How to use the pump

Your nurse will set your pump to deliver the medication at a given rate, time and volume (amount). The pump will then be connected to your IV. Your nurse will tell you how long you will need to wear the pump. During this time you can go about your normal activities with care. The pump must always remain connected to you until it is completed, at which time a nurse will disconnect the pump.

You will have to purchase a carrying case for your AIP from the pharmacy on M –wing (6th floor) or T-wing (1st floor). You can use a carrying case of your own, like a fanny pack or a shoulder purse. If you use your own bag and are receiving Chemotherapy, we recommend that the bag be washed (separately) in the washing machine twice or thrown away after use.

Your nurse will go over instructions on how to take care of the pump and what to do in case of an emergency. These instructions are very important and are included in this booklet for you to review.

The pump has several safely features that will stop you from accidentally changing the settings. Your nurse will tell you which information is important for you to know.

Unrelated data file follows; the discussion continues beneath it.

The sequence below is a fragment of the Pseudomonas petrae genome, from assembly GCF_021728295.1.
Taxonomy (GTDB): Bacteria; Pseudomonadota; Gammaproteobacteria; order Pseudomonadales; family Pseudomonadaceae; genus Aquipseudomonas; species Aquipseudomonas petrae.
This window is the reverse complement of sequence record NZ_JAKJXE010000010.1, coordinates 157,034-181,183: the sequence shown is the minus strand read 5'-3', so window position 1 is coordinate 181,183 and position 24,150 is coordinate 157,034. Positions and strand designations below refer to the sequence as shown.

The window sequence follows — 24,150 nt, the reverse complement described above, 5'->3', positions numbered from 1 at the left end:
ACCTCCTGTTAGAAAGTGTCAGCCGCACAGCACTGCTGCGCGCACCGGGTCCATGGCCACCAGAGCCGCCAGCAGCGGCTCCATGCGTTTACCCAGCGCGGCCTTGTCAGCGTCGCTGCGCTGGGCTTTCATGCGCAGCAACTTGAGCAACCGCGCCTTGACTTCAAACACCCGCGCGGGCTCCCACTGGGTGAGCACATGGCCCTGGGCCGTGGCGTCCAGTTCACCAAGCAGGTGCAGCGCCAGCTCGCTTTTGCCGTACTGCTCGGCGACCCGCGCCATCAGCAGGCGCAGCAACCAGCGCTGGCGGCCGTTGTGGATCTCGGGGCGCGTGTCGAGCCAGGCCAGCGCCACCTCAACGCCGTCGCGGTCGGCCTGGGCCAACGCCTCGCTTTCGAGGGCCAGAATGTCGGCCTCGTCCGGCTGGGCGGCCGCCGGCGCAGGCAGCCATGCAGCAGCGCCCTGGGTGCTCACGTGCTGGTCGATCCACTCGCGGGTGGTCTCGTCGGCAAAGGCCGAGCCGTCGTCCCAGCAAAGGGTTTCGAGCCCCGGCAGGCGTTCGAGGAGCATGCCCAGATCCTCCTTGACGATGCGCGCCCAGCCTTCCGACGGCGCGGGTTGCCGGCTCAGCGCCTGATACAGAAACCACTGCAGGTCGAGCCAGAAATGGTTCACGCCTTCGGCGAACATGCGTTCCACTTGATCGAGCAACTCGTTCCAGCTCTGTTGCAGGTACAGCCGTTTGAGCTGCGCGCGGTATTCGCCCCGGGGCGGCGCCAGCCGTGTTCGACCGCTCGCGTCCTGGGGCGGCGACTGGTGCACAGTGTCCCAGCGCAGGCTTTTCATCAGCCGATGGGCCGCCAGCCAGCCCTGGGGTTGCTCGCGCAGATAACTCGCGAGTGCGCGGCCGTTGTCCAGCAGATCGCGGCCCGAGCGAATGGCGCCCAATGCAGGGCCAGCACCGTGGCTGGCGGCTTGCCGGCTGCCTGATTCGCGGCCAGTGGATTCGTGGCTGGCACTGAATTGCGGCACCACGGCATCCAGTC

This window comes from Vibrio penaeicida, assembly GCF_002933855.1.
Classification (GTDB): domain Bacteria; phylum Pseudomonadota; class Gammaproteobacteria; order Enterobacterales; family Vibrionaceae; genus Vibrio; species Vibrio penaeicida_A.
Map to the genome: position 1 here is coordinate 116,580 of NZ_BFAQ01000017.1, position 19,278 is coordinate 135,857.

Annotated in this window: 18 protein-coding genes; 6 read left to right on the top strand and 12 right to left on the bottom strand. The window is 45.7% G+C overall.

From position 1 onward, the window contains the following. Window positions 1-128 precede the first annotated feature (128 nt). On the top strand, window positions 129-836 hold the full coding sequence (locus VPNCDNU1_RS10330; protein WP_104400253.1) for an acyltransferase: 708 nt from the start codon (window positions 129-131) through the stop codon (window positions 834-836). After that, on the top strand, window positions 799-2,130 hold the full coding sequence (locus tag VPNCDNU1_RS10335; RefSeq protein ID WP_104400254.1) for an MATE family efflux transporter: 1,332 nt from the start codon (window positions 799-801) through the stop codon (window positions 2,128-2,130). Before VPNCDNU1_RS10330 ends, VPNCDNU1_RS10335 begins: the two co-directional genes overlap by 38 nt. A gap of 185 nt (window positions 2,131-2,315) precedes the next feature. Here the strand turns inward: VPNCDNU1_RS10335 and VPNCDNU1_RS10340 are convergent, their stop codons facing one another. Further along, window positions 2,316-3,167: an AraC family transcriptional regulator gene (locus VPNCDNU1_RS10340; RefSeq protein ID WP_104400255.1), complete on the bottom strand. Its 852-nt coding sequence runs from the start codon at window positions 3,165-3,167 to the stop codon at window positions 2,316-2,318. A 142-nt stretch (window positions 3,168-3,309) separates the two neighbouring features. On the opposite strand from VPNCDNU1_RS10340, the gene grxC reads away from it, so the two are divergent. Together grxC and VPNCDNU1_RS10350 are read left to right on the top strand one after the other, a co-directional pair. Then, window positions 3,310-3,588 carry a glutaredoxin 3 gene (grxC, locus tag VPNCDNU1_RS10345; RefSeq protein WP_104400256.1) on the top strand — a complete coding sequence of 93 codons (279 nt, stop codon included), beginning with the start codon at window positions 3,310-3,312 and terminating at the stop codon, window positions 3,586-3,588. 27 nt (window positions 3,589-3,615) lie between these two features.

How to turn the pump on and off

Turning the pump on and off yourself can be very dangerous as it can affect or change when the medicine is given to you. Please do NOT press the power button. The nurse will set the pump timer for you before you leave the hospital. Please check with your nurse if you have any questions.

How to stop and start the pump

Your pump will be started by the nurse at the hospital. Stopping or starting the pump on your own may lead to your medicine being given too early, too late or not at all. This can be very dangerous. Please do not press the stop or start button. Please check with your nurse if you have any questions.

What to do if the alarm comes on

Alarm message table
Message on the Display Screen What does this mean? What to do?

There is a problem with the pump.

Call the hospital on the numbers listed on the last page of this booklet.

"LowBat" or "Battery Depleted"

The batteries are low.

“High Pressure” or “Occlusion”

The medicine is not getting through the tubing. There may be a bend or twist in the tubing or a clamp might be closed.
Check the tubing and make sure that all clamps are open. 

“Service Due”

The pump is still working, but you will need to come to the hospital to change the pump.

"Air in the line"

There is a pocket of air in the line.